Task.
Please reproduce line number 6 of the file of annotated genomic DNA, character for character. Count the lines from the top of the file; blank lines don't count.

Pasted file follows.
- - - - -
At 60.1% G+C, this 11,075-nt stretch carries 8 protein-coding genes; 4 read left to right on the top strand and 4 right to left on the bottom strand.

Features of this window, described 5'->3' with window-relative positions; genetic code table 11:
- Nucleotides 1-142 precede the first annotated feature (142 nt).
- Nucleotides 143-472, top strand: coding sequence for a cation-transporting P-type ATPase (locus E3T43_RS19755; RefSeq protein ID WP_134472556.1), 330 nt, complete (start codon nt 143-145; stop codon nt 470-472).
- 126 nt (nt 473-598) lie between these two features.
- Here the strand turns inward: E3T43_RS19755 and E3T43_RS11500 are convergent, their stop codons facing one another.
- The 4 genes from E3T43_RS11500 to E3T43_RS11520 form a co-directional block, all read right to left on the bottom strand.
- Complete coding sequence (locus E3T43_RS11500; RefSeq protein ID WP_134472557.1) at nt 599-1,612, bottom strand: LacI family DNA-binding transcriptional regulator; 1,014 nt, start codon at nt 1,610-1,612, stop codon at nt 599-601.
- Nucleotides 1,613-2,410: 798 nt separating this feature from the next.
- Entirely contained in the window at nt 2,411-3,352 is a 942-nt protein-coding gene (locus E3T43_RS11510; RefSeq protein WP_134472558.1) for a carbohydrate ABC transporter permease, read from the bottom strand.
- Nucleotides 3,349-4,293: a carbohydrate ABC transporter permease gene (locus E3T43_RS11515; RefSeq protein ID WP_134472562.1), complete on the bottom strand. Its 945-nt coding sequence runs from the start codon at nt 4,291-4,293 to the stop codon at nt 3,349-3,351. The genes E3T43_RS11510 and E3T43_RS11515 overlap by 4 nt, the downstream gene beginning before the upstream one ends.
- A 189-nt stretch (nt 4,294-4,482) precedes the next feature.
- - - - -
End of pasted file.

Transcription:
- Here the strand turns inward: E3T43_RS19755 and E3T43_RS11500 are convergent, their stop codons facing one another.